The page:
Being able to afford to live in Vermont has been a question that's probably as old as the state itself, but suddenly, it seems the term has acquired new gravitas and status.

Phil Scott, the current lieutenant governor who is in the midst of a re-election campaign, stopped by The Journal last Friday in the course of his 500-mile, 14-county bike ride around the state, and noted affordability - or the lack of it - was a common complaint he had heard from residents along the way.

"They don't know how they are going to stay here," he said.

It's not just about taxes, but fuel, gas and normal living expenses, that have residents worried, he added.

Former Governor Jim Douglas weighed in on the same theme last week during the annual meeting of the Associated Industries of Vermont, a manufacturing group.

As reported in the online news outlet Vtdigger.org, Douglas expressed concerns that the most serious issue facing the state was based in demographics. The state is getting progressively older as a whole.

"If you don't have the people, you don't have the human capital, and then nothing's going to be very successful," Douglas said, according to vtdigger.org.

And the primary reason behind the slow motion demographic decline is a connection to affordability. For younger Vermonters devoid of a buffer of savings or investment income to tide them over, it's a real right here, right now question about whether Vermont, despite whatever else it may have to offer in the "quality of life" vein, is a place where they can afford to live.


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Just to be clear that this is a bipartisan issue, we recall a comment made by then candidate-for governor Peter Shumlin, when he paid us a visit during the Democratic primary race in 2010. He noted how employment in Vermont was holding its own, but that most people were underpaid compared to what they needed. Getting wages and salaries up to par was the central economic challenge confronting the state, he said at the time.

Two years later, Lt. Gov. Scott made the same point by observing few, if any of the people he had spoken to had gotten raises in the past 4-5 years. That's largely a function though, of employers only being able to pay what they can, given what the market will bear, or what they have to pay to retain essential employees who can't be easily replaced.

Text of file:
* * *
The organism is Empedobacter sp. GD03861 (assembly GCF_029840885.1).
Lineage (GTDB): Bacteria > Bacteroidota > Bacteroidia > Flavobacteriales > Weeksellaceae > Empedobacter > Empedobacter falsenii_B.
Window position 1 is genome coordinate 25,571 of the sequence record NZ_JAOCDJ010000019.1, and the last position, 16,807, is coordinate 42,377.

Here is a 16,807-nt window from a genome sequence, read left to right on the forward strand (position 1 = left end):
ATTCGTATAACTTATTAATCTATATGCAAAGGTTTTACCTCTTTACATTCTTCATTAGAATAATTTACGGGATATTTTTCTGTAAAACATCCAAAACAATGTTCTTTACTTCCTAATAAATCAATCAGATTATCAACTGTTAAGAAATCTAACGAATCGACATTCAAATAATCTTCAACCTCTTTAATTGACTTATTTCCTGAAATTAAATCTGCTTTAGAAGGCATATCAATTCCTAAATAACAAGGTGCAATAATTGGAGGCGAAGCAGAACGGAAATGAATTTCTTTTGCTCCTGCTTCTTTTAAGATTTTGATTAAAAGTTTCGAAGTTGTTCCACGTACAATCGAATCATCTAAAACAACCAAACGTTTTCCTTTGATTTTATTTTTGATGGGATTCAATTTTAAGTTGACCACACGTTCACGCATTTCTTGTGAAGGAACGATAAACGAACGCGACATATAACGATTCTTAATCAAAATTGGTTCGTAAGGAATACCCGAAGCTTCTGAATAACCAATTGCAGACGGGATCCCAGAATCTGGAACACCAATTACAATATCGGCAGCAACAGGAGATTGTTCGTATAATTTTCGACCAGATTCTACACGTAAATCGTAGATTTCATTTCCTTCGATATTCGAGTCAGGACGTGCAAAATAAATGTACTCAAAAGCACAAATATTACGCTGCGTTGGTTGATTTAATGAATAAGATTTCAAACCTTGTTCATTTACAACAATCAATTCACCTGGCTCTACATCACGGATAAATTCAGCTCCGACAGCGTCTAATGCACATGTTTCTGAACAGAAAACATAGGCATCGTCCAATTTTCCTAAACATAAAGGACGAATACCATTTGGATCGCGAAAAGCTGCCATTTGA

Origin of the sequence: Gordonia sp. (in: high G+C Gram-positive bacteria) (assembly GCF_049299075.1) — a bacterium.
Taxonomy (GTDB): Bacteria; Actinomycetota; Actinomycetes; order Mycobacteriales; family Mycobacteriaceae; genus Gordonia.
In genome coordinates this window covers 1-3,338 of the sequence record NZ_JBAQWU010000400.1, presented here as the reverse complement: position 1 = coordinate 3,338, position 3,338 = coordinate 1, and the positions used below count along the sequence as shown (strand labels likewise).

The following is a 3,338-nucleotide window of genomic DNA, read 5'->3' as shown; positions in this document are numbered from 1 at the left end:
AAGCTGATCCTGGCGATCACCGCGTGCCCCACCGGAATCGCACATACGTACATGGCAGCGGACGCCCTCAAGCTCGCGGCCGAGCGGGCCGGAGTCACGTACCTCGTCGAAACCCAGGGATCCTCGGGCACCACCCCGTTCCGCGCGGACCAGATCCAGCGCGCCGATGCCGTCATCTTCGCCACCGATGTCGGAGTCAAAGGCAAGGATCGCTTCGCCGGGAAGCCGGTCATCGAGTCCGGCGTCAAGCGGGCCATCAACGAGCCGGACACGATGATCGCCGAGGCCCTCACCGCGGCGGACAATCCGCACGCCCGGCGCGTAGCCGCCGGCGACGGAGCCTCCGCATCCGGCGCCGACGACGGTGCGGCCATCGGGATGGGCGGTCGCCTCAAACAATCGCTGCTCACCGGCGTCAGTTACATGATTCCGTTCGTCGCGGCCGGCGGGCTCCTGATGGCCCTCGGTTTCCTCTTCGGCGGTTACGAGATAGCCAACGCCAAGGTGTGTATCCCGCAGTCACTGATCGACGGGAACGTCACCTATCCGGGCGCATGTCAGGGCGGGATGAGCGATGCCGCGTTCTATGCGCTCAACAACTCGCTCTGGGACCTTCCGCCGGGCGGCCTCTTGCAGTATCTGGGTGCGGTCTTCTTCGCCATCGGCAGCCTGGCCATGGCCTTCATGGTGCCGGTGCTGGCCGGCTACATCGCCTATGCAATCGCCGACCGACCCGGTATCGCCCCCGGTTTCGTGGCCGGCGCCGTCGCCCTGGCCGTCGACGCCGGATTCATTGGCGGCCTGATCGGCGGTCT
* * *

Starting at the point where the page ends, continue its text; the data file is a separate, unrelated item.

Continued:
In short, there are jobs - but they just don't pay very much or enough to live on - or live on well.

Viewed from a more detached perspective, Vermont would not outwardly seem to be doing all that badly. Our unemployment rate has consistently tracked below the national average since the fall of 2008, when the national economy imploded. Housing prices are stabilizing and those businesses which survived the whirlwind of the first few years of the Great Recession have, more or less, made the necessary adjustments. Tourism has held steady, at least according to official numbers. Talk to local merchants around the Northshire and you might get a different sense of things, but traffic still seemed heavy this past weekend.

"Affordability" is a complex question that eventually takes in all sorts of factors, from tax rates, to business climate, to demographics, to energy costs, to health care costs, to electric rates, to innovation, creativity and how Vermont fits in to the global forces that are reshaping the world economy. Those would include the stunning pace of technological change and the flattening of global supply chains and distribution networks. It would also include other factors like educational achievement, crime levels and that rubbery concept known as "quality of life." How much value do you place on being able to look out at a spectacular mountain vista, or being able to go snowboarding 15 minutes from now?

Those things are worth something, but first you have to pay the rent. And for whatever reason - and no doubt Vermont is not the only state experiencing this - the margins seem to be getting tighter. Perception or reality?

One thing is fairly certain - those Vermonters with marketable skills will eventually emigrate when better opportunities beckon - and beckon they will. An affordability gap will hopefully not be followed by a "best and brightest" gap, but it's hard not to wonder about that.

Now for the hard part - what to do about it? Is it time for an experiment in "Little Government?" How might that work?